Solyndra under scrutiny

Share

Sometimes the old cliché, "don’t let the truth get in the way of a good story" is just that, a cliché. But in the case of U.S. thin film photovoltaic manufacturer Solyndra, it may be the truth behind the USD$535 million loan guarantee bill that the U.S. Federal Government looks set to be left with, after the company applied for bankruptcy protection last month.

The story the Obama administration was trying to tell was that high-tech and "green collar" jobs could be created with the assistance of the Federal Government. Unfortunately for Solyndra’s 1,100 redundant employees, that hasn’t been the case.

Now those who made the decision to support Solyndra with the loan guarantee are being required to answer questions about the decision and defend accusations that pressure was put on them by the Obama Administration to approve the loan guarantee.

At the House of Representatives investigation that is currently looking into the decisions behind the misplaced investment of public money, the Department of Energy and members of the Obama administration have been fielding questions from irate Congressmen, many of them Republicans. They are making accusations that due diligence was not taken when accessing Solyndra’s suitability for federal assistance.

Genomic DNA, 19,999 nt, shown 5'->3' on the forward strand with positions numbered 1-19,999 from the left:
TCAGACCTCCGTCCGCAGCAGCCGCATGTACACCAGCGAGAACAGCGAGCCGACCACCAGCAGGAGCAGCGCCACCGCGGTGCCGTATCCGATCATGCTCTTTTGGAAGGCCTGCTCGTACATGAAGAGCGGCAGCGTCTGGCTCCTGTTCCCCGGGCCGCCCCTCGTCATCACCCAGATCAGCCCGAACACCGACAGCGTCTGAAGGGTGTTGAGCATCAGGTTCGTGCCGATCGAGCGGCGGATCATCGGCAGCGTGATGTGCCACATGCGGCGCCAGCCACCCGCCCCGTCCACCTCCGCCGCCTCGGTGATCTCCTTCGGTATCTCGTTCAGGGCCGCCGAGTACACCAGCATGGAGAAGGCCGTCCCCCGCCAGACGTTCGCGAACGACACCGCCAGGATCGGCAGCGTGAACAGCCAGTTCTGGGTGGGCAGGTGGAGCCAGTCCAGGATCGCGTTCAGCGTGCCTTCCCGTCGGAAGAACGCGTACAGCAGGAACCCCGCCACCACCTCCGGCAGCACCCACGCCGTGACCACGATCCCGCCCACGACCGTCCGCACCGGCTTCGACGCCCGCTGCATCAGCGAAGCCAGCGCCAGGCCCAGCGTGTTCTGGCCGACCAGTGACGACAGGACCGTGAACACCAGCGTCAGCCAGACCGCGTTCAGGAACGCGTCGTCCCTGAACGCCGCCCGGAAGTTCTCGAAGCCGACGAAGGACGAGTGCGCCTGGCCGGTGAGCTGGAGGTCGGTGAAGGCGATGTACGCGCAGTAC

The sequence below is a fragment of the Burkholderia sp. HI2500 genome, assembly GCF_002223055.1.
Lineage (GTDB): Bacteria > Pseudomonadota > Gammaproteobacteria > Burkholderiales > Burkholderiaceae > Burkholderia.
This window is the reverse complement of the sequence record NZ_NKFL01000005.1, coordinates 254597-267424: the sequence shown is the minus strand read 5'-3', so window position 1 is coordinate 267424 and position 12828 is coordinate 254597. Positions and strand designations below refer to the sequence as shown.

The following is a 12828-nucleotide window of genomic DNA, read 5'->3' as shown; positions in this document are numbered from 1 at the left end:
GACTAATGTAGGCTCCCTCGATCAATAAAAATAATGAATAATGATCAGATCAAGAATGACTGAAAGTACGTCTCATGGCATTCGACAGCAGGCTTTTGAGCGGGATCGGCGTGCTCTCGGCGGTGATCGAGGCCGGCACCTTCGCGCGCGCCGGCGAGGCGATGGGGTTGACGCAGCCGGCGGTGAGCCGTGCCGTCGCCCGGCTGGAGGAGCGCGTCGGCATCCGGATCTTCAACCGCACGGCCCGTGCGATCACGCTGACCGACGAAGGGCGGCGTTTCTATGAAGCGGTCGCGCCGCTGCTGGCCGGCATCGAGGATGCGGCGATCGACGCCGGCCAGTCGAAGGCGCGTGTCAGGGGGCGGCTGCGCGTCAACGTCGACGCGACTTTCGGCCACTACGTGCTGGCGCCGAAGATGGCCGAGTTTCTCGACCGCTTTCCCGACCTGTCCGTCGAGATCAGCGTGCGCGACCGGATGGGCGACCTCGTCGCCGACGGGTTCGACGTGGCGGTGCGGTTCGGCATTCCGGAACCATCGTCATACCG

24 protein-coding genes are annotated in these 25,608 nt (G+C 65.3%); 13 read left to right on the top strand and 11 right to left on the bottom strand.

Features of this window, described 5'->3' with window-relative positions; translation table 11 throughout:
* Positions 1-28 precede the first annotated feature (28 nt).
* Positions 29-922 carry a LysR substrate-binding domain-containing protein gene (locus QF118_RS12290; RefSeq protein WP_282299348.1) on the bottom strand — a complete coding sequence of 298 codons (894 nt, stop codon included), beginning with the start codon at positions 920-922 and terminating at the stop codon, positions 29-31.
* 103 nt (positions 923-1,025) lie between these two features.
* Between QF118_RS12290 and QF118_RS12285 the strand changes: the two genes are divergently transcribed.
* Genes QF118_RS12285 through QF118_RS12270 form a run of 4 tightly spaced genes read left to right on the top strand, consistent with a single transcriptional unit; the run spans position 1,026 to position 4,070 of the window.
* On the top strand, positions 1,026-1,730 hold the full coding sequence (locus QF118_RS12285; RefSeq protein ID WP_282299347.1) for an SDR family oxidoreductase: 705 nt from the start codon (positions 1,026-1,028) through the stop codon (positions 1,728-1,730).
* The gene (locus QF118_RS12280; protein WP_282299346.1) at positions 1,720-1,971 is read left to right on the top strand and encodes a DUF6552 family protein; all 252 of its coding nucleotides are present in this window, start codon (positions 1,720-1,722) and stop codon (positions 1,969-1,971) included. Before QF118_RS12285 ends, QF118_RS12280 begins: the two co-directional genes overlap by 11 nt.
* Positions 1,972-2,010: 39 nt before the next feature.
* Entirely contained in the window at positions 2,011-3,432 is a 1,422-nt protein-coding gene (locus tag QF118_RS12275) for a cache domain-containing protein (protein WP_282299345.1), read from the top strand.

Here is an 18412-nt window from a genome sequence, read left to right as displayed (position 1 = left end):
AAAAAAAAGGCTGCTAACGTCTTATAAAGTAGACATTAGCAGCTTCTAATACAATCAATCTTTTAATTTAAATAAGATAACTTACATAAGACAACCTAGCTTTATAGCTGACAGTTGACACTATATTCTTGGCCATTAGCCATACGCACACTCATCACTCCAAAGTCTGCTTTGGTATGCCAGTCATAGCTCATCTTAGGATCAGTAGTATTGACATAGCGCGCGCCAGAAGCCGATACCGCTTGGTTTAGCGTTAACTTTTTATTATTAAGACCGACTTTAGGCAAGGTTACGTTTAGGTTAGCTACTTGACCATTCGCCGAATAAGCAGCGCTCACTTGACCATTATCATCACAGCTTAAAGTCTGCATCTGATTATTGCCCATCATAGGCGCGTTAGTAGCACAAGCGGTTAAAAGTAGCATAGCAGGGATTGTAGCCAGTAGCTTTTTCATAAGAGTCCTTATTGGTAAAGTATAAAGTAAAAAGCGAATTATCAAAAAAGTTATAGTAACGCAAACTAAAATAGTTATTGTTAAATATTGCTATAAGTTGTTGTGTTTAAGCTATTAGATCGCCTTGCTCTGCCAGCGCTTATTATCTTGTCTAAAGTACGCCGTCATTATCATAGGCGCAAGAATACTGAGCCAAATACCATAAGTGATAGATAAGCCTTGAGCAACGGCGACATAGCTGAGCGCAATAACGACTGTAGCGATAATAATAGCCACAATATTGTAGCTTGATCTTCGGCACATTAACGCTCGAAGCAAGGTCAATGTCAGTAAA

Some of the documents, made public as part of the inquiry, have been emails that appear to show Treasury officials questioning Solyndra’s business model and financials while White House officials attempt to accelerate the approval process.

While the loan guarantee process was begun under the Bush administration, it was completed after Obama was inaugurated and Vice President Joe Biden appeared, via satellite link, at an earth turning ceremony at the Solyndra plant site.

Republican Presidential nominee hopeful Rick Perry has weighed in on the debate, asking rhetorically, "Is USD500 million to a solar company the right priority?"

However, not all those critical of the loan guarantee have been critical of the administration’s support of solar. Dow Jones Newswire Columnist Al Jones has appeared on the Wall Street Journal’s "Mean Streets" program to attack the Solyndra loan guarantee yet still supported investment in solar.

"We know solar is the future, but is the Obama Administration the one who is going to pick the right solar stock?" When asked whether the Solyndra disaster will spell the end to loan guarantees for solar, Jones was more hopeful. "I hope it hasn’t gone through so far!"

Apart from the Congressional investigation, the FBI and the Treasury are also investigating Solyndra in the wake of its collapse.